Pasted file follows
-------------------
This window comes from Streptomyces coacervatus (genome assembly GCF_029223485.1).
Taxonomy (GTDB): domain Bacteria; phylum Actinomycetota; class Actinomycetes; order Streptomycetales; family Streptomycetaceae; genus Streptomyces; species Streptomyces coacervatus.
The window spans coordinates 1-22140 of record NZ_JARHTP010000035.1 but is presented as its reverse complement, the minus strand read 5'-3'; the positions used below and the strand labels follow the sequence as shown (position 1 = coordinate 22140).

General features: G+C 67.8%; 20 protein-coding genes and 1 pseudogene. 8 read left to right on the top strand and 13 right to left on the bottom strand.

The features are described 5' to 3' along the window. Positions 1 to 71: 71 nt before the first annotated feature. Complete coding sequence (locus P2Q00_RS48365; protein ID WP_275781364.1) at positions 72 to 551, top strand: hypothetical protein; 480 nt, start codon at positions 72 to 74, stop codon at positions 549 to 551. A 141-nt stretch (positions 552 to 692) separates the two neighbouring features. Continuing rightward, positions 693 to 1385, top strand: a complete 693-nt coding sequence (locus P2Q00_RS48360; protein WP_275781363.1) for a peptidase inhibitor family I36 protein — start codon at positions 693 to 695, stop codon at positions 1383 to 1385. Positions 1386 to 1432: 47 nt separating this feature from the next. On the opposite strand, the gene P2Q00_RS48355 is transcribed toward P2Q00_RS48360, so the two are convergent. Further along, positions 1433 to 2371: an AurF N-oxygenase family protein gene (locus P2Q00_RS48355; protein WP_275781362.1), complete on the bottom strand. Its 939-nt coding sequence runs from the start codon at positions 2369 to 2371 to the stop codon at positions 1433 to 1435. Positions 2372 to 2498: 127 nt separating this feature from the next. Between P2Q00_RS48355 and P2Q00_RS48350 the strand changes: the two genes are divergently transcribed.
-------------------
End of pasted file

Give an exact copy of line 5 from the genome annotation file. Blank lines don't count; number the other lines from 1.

The features are described 5' to 3' along the window. Positions 1 to 71: 71 nt before the first annotated feature. Complete coding sequence (locus P2Q00_RS48365; protein ID WP_275781364.1) at positions 72 to 551, top strand: hypothetical protein; 480 nt, start codon at positions 72 to 74, stop codon at positions 549 to 551. A 141-nt stretch (positions 552 to 692) separates the two neighbouring features. Continuing rightward, positions 693 to 1385, top strand: a complete 693-nt coding sequence (locus P2Q00_RS48360; protein WP_275781363.1) for a peptidase inhibitor family I36 protein — start codon at positions 693 to 695, stop codon at positions 1383 to 1385. Positions 1386 to 1432: 47 nt separating this feature from the next. On the opposite strand, the gene P2Q00_RS48355 is transcribed toward P2Q00_RS48360, so the two are convergent. Further along, positions 1433 to 2371: an AurF N-oxygenase family protein gene (locus P2Q00_RS48355; protein WP_275781362.1), complete on the bottom strand. Its 939-nt coding sequence runs from the start codon at positions 2369 to 2371 to the stop codon at positions 1433 to 1435. Positions 2372 to 2498: 127 nt separating this feature from the next. Between P2Q00_RS48355 and P2Q00_RS48350 the strand changes: the two genes are divergently transcribed.